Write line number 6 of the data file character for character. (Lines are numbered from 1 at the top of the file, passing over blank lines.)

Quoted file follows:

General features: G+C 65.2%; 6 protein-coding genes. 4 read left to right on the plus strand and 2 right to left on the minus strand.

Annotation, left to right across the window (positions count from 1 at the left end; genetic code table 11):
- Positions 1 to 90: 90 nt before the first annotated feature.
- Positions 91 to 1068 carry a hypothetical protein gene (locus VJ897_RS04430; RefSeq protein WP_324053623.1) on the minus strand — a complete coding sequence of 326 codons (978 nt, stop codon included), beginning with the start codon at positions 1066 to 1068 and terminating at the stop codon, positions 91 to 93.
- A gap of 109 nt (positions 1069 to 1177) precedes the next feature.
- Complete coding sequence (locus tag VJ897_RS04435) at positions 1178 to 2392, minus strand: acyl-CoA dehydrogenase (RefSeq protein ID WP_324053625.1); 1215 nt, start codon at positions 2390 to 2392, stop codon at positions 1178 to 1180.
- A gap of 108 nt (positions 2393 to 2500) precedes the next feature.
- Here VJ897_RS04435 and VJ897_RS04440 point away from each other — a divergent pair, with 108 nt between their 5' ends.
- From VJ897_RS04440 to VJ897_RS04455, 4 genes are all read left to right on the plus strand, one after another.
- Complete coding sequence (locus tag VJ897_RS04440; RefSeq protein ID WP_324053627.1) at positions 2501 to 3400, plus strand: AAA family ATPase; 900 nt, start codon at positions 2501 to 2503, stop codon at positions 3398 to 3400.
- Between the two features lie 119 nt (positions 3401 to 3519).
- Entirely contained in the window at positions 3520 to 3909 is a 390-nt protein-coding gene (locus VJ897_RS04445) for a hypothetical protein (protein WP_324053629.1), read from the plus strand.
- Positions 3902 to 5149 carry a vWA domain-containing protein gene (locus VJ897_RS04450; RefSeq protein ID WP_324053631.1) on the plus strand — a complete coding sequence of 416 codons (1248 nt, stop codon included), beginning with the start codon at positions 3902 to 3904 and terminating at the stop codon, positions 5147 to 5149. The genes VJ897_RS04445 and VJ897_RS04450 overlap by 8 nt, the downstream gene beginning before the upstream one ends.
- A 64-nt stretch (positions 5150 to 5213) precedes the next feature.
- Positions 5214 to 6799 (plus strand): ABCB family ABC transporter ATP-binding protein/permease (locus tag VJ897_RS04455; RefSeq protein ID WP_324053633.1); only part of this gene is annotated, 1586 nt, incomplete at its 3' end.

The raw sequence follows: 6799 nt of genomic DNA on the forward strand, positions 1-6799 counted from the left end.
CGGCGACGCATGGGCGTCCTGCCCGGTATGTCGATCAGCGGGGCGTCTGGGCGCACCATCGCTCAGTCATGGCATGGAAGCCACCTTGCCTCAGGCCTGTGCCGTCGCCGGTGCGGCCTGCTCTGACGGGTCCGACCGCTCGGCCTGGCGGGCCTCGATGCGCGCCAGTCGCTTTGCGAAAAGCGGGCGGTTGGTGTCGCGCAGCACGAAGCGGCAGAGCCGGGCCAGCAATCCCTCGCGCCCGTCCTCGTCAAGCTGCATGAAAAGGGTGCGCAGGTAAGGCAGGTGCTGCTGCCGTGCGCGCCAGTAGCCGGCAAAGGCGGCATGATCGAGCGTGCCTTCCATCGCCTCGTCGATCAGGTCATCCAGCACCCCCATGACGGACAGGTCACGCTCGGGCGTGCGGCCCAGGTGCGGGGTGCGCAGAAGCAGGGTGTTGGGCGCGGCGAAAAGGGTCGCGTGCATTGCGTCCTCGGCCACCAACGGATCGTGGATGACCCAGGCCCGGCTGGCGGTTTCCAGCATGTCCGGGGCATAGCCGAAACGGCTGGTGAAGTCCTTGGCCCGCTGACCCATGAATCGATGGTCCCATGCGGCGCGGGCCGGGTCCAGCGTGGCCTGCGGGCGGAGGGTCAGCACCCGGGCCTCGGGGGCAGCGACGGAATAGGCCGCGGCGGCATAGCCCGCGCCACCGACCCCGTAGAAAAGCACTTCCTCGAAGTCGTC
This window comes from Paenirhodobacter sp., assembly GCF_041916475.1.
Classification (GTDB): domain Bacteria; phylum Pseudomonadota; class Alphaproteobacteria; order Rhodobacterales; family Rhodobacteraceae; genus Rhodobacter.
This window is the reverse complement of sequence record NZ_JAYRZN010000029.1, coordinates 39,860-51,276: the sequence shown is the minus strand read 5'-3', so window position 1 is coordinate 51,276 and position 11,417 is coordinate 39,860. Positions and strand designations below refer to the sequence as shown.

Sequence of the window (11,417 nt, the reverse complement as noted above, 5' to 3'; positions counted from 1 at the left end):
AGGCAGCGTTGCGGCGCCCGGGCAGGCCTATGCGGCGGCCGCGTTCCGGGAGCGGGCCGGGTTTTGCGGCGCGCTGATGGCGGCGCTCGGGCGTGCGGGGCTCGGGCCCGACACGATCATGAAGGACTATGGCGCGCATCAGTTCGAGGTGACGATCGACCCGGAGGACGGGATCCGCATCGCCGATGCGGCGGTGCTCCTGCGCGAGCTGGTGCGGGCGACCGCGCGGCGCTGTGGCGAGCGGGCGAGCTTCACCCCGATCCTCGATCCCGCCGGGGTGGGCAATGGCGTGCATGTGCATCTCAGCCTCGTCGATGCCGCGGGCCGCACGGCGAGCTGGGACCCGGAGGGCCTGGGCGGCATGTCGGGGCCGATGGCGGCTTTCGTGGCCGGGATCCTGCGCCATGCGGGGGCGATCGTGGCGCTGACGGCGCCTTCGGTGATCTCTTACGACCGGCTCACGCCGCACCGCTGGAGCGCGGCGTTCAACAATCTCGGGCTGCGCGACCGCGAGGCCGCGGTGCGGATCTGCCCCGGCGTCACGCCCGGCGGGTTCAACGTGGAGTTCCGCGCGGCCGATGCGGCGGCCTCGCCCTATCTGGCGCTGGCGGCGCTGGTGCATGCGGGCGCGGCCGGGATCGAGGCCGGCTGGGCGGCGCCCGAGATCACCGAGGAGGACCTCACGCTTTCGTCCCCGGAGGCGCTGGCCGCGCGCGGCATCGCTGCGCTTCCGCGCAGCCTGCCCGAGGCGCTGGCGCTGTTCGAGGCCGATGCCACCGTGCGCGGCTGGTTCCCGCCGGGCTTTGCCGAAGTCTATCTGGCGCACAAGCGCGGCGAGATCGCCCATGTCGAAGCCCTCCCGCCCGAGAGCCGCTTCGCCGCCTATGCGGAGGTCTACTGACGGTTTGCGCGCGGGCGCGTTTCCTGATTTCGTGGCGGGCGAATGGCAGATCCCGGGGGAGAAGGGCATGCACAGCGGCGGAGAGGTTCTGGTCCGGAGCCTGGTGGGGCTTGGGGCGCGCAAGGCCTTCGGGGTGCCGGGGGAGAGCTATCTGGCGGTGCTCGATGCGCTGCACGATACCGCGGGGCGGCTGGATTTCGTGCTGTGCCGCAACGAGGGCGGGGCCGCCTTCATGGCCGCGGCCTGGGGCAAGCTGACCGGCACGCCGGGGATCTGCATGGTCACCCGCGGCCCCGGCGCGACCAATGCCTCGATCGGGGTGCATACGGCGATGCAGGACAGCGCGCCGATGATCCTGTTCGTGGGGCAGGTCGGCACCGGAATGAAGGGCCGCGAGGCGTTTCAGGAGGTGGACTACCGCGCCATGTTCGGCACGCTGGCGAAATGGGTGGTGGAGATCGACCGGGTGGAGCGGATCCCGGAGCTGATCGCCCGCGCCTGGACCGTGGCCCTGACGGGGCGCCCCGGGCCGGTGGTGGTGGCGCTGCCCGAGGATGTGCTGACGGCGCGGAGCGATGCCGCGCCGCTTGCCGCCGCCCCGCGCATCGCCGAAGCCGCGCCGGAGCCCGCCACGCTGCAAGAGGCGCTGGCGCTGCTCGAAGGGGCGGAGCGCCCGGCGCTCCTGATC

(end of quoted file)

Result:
- Complete coding sequence (locus tag VJ897_RS04435) at positions 1178 to 2392, minus strand: acyl-CoA dehydrogenase (RefSeq protein ID WP_324053625.1); 1215 nt, start codon at positions 2390 to 2392, stop codon at positions 1178 to 1180.